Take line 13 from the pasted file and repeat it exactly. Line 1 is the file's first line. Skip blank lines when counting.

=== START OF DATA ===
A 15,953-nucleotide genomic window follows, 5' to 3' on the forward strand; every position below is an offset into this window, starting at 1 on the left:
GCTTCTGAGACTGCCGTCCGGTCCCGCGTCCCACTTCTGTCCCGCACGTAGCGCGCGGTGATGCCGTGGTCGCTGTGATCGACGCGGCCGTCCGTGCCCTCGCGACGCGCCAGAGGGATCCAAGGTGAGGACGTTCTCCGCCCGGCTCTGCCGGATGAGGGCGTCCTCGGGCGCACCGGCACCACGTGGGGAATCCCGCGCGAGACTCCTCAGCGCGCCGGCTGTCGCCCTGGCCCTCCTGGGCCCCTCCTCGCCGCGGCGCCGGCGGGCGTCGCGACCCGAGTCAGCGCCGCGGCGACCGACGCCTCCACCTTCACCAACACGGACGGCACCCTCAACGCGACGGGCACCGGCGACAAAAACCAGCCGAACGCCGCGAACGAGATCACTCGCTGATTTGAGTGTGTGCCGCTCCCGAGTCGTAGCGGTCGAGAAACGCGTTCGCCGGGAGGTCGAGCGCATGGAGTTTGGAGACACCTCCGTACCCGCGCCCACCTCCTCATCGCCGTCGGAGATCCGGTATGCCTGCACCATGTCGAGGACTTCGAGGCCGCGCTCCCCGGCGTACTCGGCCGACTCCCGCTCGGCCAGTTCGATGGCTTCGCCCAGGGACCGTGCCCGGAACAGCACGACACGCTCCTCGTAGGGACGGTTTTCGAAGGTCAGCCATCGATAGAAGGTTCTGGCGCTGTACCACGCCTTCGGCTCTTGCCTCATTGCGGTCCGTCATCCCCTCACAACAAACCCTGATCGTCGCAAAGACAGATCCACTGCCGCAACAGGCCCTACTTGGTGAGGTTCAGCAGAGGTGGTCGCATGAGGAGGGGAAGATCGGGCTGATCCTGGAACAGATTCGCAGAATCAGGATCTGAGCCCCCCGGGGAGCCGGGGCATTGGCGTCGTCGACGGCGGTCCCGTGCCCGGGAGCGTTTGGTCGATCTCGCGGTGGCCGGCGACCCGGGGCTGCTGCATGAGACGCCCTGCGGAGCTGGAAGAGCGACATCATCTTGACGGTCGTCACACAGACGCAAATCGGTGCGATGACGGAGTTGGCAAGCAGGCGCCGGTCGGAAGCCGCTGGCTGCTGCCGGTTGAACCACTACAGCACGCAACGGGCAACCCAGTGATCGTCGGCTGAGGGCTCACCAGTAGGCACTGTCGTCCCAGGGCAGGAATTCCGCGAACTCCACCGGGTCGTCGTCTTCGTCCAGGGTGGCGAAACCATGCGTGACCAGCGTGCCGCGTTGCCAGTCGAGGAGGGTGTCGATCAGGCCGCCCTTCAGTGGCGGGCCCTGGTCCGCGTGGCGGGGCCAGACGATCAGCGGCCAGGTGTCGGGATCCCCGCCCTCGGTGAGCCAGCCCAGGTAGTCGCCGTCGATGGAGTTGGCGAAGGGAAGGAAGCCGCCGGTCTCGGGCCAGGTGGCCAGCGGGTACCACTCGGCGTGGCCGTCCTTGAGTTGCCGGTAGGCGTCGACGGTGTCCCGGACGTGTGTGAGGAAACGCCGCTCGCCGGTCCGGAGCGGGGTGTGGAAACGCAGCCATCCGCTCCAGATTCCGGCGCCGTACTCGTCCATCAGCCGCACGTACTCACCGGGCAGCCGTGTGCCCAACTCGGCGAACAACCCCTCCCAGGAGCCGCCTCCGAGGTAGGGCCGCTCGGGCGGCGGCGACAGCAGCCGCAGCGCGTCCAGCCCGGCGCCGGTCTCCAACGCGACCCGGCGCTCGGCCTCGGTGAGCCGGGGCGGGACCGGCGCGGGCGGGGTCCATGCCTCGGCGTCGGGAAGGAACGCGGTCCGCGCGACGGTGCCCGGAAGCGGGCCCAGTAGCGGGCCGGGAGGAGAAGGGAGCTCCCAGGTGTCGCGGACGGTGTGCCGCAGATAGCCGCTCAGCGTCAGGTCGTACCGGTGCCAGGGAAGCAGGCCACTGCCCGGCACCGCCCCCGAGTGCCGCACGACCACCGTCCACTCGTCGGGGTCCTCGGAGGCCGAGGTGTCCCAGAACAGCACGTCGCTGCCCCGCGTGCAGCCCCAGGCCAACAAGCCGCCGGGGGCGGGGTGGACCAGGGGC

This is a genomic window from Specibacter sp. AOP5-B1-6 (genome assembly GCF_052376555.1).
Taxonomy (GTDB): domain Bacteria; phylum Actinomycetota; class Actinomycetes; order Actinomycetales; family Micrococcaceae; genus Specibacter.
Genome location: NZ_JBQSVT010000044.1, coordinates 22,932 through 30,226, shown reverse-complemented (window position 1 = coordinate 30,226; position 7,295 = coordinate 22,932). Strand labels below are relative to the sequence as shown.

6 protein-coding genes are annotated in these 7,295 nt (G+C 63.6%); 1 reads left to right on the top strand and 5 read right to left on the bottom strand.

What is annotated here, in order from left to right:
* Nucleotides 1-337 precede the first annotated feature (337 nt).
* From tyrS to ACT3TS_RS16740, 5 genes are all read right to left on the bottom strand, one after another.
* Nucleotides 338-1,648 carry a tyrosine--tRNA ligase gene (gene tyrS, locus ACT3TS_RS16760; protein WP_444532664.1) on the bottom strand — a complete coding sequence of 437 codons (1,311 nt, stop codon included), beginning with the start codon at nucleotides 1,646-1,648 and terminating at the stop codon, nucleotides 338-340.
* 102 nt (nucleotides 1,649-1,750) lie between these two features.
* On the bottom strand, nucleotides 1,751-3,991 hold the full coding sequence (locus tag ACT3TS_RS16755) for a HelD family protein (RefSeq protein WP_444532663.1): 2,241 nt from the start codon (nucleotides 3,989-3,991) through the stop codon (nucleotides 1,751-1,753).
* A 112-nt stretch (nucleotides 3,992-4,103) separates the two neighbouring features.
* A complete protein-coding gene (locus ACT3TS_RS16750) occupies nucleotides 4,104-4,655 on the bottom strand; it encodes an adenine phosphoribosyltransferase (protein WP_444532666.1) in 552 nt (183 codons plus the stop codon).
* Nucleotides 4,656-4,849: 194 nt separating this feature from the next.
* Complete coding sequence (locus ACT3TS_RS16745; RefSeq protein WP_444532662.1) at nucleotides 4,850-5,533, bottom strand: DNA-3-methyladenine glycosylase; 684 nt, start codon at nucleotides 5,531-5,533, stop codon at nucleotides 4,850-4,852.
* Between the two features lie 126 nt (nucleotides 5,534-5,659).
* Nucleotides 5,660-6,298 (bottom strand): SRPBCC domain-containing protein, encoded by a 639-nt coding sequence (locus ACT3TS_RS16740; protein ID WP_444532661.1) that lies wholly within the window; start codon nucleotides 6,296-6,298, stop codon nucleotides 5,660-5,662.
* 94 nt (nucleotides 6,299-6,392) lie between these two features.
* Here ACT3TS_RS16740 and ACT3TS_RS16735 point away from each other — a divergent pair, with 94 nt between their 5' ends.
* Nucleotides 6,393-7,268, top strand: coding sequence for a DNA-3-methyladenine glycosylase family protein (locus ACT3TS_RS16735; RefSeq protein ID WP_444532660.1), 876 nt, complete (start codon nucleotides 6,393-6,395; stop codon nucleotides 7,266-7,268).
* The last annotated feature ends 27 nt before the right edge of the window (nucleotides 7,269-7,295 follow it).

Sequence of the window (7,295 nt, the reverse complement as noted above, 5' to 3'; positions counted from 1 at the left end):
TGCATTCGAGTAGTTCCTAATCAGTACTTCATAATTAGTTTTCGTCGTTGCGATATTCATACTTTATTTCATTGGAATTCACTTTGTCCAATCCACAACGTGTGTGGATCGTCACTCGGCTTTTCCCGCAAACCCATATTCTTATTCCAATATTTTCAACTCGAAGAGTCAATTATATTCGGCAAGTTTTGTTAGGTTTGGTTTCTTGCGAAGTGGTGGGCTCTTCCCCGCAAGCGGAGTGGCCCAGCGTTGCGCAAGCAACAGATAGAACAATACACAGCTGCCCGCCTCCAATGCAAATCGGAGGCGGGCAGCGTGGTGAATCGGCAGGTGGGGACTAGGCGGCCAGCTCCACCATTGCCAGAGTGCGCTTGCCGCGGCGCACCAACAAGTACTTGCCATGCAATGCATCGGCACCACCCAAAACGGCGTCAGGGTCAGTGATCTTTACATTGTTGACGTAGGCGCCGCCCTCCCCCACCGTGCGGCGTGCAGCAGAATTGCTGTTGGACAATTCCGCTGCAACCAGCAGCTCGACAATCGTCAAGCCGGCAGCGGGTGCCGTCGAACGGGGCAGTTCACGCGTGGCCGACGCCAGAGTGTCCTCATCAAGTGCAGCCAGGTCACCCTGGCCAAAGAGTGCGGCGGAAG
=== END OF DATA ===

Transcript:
* A 112-nt stretch (nucleotides 3,992-4,103) separates the two neighbouring features.